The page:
"l(a" #2: A few months ago, after Jed’s true love left him, his actual girlfriend was institutionalized, and his friends left for college, Jed is a little distraught; he’s lonely and can’t see a way out. He asks Roy for advice and is told to “focus on the details,” which the cryptic narrator agrees with. Back in the present, Jed is helping Mona look through boxes to find where Dave may have moved to. Through their conversations, Jed learns that Mona had an odd attachment to his late father.
"l(a" #3: After failing to find what he was looking for, Jed walks to his childhood home: a dilapidated suburban house where no one has lived since his family abandoned it years ago. While looking through the closets, Jed finds correspondence between his mother and father. Two secrets about Jed Sr. are revealed that will reverberate throughout the entire series.
"l(a" #4: In a flashback, we see that Jed’s OCD is getting more and more severe as the narrator's hold of Jed tightens. Back in the present, Jed is looking for his friend, Dave, so that they might be able to live together long enough for Jed to get his life in order. Instead, he finds that Dave has gone insane and has left an entire room full of reasons why. More than one of them points back to Jed.
"l(a" #5: Strange things have happened to Jed over the last few days, the strangest being that it's possible his late, alcoholic, all-but-useless father was the greatest religious figure the world will ever know. In this final chapter of “l(a”, Jed receives more evidence as more questions arise. In a flashback, we see just why Jed was kicked out of his foster home.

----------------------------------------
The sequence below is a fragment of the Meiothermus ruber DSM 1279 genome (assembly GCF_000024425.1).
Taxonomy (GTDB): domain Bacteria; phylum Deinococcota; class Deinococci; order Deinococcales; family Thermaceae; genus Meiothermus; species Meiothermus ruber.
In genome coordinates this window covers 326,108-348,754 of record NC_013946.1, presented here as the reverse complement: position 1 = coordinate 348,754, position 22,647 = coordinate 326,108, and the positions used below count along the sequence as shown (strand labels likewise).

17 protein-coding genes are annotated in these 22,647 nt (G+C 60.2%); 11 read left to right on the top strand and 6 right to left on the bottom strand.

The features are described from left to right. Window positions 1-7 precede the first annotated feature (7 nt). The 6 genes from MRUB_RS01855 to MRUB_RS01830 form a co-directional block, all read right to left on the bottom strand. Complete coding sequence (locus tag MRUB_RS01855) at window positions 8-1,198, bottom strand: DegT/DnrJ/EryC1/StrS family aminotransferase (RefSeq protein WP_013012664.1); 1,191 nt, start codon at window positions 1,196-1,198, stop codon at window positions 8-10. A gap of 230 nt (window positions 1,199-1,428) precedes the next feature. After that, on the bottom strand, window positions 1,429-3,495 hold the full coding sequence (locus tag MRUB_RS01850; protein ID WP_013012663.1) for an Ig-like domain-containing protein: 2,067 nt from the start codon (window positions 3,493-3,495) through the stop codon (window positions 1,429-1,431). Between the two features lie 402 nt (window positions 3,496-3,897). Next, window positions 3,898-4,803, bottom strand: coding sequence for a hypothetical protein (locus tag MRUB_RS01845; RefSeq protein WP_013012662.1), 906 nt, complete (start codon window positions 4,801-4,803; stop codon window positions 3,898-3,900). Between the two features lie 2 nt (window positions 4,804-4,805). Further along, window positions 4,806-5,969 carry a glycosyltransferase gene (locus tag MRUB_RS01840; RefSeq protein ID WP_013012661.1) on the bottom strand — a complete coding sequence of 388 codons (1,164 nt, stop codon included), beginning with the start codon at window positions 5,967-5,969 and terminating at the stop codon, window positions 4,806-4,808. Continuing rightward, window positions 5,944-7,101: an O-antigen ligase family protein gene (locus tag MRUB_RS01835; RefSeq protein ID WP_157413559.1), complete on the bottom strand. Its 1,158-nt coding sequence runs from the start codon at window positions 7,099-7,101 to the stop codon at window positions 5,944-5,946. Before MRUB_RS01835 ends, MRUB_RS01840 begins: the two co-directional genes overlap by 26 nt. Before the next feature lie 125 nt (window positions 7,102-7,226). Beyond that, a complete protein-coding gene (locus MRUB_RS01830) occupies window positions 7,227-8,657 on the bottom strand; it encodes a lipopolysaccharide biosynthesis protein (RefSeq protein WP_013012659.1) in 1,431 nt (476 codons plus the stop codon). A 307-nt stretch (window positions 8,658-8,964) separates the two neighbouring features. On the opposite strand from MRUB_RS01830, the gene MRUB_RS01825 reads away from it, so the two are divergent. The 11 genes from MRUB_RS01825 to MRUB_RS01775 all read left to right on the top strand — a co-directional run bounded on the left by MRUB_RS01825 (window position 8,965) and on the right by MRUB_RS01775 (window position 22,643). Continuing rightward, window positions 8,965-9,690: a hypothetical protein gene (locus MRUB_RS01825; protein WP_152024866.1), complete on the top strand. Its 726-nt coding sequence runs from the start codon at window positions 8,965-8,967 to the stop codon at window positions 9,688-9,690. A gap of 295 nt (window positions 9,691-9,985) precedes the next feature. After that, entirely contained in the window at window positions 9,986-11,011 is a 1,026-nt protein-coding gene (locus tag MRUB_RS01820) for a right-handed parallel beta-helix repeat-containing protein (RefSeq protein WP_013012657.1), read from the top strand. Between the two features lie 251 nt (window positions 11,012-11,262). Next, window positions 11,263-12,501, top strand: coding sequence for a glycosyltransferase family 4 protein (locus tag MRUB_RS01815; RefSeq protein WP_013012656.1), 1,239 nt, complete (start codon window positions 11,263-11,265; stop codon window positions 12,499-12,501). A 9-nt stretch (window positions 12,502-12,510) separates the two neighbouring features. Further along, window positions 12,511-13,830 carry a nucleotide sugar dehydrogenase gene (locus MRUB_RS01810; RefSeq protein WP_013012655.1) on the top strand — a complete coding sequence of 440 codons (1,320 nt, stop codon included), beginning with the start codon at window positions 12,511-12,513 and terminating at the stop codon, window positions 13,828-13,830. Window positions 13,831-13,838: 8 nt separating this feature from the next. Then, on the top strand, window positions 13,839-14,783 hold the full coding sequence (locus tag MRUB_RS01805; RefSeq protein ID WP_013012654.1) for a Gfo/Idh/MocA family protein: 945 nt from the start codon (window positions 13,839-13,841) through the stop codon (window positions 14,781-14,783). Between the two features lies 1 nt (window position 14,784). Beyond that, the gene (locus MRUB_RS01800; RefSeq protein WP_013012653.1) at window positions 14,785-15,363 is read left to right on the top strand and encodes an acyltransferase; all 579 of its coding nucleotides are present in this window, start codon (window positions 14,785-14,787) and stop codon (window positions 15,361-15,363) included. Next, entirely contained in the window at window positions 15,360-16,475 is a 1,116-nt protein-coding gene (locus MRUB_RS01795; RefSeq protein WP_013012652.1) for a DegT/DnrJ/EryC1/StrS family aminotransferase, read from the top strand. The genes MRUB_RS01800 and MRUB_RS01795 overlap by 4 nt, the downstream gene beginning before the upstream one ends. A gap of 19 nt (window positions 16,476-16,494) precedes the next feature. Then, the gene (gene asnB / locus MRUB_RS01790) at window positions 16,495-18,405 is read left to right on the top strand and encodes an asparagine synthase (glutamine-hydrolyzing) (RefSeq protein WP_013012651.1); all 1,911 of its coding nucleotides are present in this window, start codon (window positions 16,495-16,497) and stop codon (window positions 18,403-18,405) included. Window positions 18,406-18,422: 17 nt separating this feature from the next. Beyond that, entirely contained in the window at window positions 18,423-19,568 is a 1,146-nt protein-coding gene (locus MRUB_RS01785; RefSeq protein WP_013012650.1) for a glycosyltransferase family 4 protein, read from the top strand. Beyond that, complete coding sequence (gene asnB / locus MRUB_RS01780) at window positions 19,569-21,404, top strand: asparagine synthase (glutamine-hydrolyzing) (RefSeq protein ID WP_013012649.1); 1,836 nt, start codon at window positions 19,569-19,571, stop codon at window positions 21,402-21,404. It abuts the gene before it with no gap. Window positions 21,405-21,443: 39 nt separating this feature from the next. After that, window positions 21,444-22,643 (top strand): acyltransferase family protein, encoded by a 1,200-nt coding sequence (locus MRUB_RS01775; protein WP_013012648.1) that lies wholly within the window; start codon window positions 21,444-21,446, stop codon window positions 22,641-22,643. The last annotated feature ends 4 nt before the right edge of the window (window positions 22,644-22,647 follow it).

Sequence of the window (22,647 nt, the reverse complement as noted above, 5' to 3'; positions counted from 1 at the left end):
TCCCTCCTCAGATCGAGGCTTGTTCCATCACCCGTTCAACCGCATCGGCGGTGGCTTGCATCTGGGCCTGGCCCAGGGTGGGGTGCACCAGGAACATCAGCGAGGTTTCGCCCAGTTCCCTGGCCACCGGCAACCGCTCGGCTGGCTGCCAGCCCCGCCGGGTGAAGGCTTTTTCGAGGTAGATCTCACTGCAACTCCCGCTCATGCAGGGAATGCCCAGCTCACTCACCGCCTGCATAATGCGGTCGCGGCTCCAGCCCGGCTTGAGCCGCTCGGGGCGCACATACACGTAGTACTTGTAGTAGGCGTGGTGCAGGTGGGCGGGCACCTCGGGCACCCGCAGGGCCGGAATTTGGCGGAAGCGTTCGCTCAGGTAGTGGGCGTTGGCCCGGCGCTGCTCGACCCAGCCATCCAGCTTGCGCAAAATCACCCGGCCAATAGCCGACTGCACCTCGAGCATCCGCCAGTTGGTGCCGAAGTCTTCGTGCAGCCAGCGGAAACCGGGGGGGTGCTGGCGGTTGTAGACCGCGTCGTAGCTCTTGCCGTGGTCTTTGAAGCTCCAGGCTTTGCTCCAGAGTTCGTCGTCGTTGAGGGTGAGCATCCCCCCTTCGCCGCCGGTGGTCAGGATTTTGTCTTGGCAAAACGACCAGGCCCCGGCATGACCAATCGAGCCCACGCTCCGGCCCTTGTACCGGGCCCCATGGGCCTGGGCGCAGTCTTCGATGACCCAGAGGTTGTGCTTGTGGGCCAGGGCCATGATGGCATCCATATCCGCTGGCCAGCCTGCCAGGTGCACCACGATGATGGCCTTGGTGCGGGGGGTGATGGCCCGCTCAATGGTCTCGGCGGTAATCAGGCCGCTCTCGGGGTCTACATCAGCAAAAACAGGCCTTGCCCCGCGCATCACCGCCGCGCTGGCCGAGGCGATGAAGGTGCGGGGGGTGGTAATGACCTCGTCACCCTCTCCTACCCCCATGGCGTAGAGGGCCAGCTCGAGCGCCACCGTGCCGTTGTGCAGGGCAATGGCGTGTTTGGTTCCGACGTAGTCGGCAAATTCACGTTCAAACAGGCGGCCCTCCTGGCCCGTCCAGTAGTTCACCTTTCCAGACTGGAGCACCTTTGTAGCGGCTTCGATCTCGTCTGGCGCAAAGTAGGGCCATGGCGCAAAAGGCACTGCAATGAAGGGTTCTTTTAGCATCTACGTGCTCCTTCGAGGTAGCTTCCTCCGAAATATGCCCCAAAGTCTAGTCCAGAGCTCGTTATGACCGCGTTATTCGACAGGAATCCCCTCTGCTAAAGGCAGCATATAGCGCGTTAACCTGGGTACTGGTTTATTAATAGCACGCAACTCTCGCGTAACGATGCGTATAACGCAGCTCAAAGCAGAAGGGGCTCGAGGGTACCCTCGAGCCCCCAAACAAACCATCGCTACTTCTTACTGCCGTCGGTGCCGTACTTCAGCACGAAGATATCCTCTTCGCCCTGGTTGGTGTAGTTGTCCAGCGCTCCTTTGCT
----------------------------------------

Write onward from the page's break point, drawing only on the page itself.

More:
Tiny Life Demos collects all previously unreleased Tiny Life-related comics that were made between 1994 and 2003 with additional commentary. Nothing in the collection relates to anything currently being published. With the commentary, Demos demonstrates a very insightful look at the history of the series and the logic of its creator. Perfect for any true TL fan! Included: Tiny Life (Unpublished 2006 Version), Jed Jr.: The First Couple O’ Years, Jed Jr. #0, Faces of Jed, and Steel Fro #27.
450 pg - $29.95
Steel Fro #27 is the first and only collaborative effort in which Nick Jones ever participated. Jason Harris spent more than five years writing the story to "Funeral for a Friend of a Friend". This issue - "Purgatory" - is the only one that saw the light of day.
20 pg - $2.75
Faces of Jed was created in 1996 as Jed Jr. #0 was nearing completion. Jones decided to create a posterbook chronicalling 22 different creators' interpretations of Jed. Each of the 22 said ‘no.’ So, as a worksround, he imitaded their art (badly). McFairlane, Mignola, Nolan, and Quesada are all impersonated.
24 pg - $2.95
Jed Jr. #0 was created in 1995-1996 while Nick Jones attended various classes in high school. It was his first real attempt at drawing a completed narrative. It is a failure. However, many of the plot points and characters - such as Dave and Dr. Chet - highlighted in this book are still in use today.
40 pg - $3.95
Jed Jr.: The First Couple O' Years is a very amateurish parody of The Man Without Fear by Frank Miller from 1994. It was Nick Jones' first foray into self-publishing.
140 pg - $5.95